About The Dust Bowl Essay Research Paper

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About The Dust Bowl Essay, Research Paper The Dust Bowl of the 1930s lasted about a decade. Its primary area of impact was on the southern Plains. The northern Plains were not so badly effected, but nonetheless, the drought, windblown dust and agricultural decline were no strangers to the north. In fact the agricultural devastation helped to lengthen the Depression whose effects were felt worldwide. The movement of people on the Plains was also profound. As John Steinbeck wrote in his 1939 novel The Grapes of Wrath: "And then the dispossessed were drawn west- from Kansas, Oklahoma, Texas, New Mexico; from Nevada and Arkansas, families, tribes, dusted out, tractored out. Car-loads, caravans, homeless and hungry; twenty thousand and fifty thousand and a hundred thousand

and two hundred thousand. They streamed over the mountains, hungry and restless – restless as ants, scurrying to find work to do – to lift, to push, to pull, to pick, to cut – anything, any burden to bear, for food. The kids are hungry. We got no place to live. Like ants scurrying for work, for food, and most of all for land." Poor agricultural practices and years of sustained drought caused the Dust Bowl. Plains grasslands had been deeply plowed and planted to wheat. During the years when there was adequate rainfall, the land produced bountiful crops. But as the droughts of the early 1930s deepened, the farmers kept plowing and planting and nothing would grow. The ground cover that held the soil in place was gone. The Plains winds whipped across the fields raising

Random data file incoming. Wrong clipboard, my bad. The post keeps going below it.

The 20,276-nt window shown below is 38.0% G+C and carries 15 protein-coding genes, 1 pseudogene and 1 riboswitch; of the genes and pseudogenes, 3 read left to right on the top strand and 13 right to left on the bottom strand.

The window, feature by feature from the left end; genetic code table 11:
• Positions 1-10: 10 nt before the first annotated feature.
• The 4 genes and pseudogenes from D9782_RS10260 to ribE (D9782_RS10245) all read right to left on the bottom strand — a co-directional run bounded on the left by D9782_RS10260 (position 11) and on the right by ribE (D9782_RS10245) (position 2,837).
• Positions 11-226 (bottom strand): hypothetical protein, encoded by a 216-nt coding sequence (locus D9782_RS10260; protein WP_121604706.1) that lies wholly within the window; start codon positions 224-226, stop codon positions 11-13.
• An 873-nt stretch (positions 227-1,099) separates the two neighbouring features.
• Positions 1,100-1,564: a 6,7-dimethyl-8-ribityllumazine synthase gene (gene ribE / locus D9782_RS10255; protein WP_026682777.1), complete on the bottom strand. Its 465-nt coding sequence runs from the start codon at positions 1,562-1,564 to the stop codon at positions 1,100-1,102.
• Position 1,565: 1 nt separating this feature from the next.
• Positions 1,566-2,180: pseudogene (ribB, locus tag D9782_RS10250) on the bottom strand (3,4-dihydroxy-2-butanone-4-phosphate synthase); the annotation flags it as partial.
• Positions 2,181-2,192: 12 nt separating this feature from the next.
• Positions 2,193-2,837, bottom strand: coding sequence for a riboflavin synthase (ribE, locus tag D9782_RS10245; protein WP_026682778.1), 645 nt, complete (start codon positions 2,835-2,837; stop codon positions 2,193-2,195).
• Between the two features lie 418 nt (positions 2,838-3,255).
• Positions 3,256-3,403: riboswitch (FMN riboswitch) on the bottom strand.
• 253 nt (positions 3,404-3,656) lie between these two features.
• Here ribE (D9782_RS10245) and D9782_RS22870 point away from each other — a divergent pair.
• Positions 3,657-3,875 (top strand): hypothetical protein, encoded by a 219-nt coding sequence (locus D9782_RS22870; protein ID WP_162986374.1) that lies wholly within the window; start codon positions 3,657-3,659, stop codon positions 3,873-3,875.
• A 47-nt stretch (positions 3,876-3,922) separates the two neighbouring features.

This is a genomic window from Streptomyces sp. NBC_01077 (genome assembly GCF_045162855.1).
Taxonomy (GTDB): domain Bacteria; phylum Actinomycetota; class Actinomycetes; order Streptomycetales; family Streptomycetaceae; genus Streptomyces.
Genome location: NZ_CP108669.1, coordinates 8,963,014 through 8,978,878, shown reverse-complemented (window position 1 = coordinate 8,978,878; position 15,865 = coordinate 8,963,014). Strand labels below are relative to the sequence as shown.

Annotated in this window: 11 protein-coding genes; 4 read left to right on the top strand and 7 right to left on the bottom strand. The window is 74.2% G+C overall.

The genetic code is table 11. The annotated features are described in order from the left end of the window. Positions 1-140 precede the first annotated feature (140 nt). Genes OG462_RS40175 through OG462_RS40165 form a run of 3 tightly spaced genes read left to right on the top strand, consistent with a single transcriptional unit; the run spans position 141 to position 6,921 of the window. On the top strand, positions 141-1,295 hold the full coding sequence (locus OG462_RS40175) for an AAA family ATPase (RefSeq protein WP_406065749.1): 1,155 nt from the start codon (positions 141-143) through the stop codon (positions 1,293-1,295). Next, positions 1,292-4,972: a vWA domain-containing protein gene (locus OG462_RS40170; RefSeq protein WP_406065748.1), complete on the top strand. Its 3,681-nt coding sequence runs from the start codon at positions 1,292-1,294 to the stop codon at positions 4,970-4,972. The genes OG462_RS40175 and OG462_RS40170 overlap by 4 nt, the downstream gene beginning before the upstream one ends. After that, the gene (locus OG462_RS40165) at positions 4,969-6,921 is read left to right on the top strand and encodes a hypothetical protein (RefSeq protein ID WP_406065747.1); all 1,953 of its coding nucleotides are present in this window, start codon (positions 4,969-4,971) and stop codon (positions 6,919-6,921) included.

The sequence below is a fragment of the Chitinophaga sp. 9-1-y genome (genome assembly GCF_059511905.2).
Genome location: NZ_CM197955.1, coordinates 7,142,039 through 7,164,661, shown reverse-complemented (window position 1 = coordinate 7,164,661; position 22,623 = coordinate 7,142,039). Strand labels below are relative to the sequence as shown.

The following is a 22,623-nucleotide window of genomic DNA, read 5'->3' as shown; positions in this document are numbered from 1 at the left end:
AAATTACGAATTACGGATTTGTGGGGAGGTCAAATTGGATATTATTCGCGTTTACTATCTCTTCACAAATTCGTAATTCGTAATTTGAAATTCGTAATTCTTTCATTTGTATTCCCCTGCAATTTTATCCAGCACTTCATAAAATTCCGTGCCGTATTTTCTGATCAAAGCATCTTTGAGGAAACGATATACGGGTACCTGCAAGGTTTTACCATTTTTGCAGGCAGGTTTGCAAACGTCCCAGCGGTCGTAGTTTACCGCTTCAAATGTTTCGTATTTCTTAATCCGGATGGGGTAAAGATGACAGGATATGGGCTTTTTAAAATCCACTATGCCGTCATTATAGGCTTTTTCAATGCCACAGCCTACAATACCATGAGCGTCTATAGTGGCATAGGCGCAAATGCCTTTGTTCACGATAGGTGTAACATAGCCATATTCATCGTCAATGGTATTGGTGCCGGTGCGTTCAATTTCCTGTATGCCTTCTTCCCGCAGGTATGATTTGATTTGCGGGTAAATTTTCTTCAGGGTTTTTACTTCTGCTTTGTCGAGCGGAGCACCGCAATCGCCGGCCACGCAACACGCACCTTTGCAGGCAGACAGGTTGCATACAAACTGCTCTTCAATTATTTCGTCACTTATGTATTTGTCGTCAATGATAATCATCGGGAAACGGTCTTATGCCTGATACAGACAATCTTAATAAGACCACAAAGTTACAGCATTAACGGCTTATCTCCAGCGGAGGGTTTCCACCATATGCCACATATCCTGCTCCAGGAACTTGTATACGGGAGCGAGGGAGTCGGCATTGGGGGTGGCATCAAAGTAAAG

billowing clouds of dust to the skys. The skys could darken for days, and even the most well sealed homes could have a thick layer of dust on furniture. In some places the dust would drift like snow, covering farmsteads. Timeline of The Dust Bowl 1931 Severe drought hits the midwestern and southern plains. As the crops die, the ‘black blizzards" begin. Dust from the over-plowed and over-grazed land begins to blow. 1932 The number of dust storms is increasing. Fourteen are reported this year; next year there will be 38. 1933 March: When Franklin Roosevelt takes office, the country is in desperate straits. He took quick steps to declare a four-day bank holiday, during which time Congress came up with the Emergency Banking Act of 1933, which stabilized the banking industry

and restored people’s faith in the banking system by putting the federal government behind it. May: The Emergency Farm Mortgage Act allots $200 million for refinancing mortgages to help farmers facing foreclosure. The Farm Credit Act of 1933 established a local bank and set up local credit associations. September: Over 6 million young pigs are slaughtered to stabilize prices With most of the meat going to waste, public outcry led to the creation, in October, of the Federal Surplus Relief Corporation. The FSRC diverted agricultural commodities to relief organizations. Apples, beans, canned beef, flour and pork products were distributed through local relief channels. Cotton goods were eventually included to clothe the needy as well. October: In California’s San Joaquin Valley,

where many farmers fleeing the plains have gone, seeking migrant farm work, the largest agricultural strike in America’s history begins. More than 18,000 cotton workers with the Cannery and Agricultural Workers Industrial Union (CAWIU) went on strike for 24 days. During the strike, two men and one woman were killed and hundreds injured. In the settlement, the union was recognized by growers, and workers were given a 25 percent raise. 1934 May: Great dust storms spread from the Dust Bowl area. The drought is the worst ever in U.S. history, covering more than 75 percent of the country and affecting 27 states severely. June: The Frazier-Lemke Farm Bankruptcy Act is approved. This act restricted the ability of banks to dispossess farmers in times of distress. Originally effective